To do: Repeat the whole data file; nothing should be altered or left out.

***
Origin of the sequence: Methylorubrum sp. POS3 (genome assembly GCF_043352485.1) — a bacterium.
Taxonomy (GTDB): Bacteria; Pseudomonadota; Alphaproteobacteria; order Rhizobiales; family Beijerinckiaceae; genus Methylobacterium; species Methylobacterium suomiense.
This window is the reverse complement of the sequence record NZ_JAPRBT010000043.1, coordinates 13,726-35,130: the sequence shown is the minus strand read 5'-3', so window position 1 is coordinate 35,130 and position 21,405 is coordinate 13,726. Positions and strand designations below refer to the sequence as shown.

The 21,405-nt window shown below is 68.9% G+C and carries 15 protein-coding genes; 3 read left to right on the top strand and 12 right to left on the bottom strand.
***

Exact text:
Origin of the sequence: Methylorubrum sp. POS3 (genome assembly GCF_043352485.1) — a bacterium.
Taxonomy (GTDB): Bacteria; Pseudomonadota; Alphaproteobacteria; order Rhizobiales; family Beijerinckiaceae; genus Methylobacterium; species Methylobacterium suomiense.
This window is the reverse complement of the sequence record NZ_JAPRBT010000043.1, coordinates 13,726-35,130: the sequence shown is the minus strand read 5'-3', so window position 1 is coordinate 35,130 and position 21,405 is coordinate 13,726. Positions and strand designations below refer to the sequence as shown.

The 21,405-nt window shown below is 68.9% G+C and carries 15 protein-coding genes; 3 read left to right on the top strand and 12 right to left on the bottom strand.